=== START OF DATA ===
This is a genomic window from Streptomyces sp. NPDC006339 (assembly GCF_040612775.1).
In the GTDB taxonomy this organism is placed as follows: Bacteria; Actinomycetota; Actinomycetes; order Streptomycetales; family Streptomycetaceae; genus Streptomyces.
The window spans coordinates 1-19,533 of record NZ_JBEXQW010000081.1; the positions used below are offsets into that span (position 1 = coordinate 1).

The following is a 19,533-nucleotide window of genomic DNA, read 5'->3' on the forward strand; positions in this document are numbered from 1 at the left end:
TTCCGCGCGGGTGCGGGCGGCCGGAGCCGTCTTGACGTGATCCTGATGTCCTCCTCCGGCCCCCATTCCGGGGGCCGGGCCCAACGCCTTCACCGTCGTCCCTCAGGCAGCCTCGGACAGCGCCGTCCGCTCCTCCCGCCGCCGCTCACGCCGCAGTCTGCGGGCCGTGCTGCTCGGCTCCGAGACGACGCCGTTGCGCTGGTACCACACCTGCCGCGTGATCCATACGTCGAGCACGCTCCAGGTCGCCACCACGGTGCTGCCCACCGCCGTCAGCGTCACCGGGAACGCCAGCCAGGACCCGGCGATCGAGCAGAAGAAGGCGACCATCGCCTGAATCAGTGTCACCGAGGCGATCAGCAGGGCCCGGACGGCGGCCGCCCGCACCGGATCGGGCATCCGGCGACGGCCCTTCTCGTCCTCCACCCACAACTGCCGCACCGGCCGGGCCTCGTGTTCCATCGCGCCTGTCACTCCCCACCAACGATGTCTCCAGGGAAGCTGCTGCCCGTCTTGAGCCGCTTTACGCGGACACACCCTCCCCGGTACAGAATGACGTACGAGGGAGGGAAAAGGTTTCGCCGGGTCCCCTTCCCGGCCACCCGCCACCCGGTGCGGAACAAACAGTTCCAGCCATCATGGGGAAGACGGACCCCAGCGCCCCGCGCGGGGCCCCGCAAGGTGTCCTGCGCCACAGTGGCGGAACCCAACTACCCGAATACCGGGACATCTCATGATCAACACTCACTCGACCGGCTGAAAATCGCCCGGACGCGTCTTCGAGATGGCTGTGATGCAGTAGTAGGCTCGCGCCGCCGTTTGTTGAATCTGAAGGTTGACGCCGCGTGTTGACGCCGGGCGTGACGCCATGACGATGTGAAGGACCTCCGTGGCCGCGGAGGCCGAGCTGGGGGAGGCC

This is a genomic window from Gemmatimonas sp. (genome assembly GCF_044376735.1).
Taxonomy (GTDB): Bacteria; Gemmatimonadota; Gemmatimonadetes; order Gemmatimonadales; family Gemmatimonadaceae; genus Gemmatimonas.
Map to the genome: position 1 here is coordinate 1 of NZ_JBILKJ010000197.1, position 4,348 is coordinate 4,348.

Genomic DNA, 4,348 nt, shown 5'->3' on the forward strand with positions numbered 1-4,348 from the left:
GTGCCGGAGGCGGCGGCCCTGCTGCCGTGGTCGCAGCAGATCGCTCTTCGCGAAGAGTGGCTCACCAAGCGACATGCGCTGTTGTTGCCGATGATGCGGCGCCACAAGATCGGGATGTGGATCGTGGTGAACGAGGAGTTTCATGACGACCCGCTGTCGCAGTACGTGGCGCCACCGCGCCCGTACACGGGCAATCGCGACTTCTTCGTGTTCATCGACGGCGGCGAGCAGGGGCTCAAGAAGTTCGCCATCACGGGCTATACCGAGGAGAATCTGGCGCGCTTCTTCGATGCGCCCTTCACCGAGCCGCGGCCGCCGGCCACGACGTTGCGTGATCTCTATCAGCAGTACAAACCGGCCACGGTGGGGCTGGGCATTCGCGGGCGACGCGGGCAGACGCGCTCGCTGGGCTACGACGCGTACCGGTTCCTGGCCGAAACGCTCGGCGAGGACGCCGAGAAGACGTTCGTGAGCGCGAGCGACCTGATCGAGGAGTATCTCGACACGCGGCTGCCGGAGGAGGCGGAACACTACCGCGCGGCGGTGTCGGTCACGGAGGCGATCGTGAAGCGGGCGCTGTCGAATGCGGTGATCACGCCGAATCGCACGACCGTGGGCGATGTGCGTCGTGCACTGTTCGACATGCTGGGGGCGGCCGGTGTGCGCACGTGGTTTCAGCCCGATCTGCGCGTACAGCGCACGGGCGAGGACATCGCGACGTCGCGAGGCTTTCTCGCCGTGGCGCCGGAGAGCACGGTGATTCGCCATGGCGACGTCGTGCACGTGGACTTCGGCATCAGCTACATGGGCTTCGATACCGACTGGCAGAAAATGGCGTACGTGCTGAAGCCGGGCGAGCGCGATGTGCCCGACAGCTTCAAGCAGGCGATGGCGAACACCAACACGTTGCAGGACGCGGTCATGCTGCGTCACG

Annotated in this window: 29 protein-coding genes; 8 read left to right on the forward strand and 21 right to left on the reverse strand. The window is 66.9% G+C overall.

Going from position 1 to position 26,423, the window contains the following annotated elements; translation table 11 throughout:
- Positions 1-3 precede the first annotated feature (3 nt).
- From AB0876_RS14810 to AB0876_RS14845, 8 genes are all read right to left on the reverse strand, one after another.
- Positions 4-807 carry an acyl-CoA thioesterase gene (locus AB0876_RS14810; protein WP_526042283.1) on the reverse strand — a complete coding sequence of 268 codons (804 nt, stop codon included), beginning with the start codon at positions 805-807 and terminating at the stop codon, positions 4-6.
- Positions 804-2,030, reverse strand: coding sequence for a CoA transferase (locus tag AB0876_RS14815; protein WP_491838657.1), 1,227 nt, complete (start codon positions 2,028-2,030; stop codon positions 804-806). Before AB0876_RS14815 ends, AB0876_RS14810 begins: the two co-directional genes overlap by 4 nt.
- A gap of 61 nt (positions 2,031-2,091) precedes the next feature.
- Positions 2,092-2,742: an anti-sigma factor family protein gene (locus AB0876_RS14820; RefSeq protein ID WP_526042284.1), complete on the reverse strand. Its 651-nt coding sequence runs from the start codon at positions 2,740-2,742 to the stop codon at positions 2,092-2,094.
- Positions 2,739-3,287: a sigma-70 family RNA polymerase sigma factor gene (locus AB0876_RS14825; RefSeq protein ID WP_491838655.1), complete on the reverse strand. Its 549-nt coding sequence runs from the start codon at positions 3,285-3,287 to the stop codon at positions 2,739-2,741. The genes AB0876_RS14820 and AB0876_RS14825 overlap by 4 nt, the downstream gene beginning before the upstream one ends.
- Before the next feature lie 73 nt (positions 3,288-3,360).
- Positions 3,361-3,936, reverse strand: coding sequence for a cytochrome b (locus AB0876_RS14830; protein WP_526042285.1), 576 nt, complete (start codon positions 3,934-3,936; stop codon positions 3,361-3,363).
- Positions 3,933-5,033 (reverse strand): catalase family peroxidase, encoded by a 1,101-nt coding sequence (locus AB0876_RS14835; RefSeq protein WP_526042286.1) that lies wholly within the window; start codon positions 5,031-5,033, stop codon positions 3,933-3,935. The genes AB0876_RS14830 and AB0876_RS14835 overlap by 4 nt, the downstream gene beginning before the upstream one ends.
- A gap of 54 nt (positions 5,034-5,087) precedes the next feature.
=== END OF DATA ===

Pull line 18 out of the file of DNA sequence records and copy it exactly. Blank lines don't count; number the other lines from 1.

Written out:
- Positions 2,092-2,742: an anti-sigma factor family protein gene (locus AB0876_RS14820; RefSeq protein ID WP_526042284.1), complete on the reverse strand. Its 651-nt coding sequence runs from the start codon at positions 2,740-2,742 to the stop codon at positions 2,092-2,094.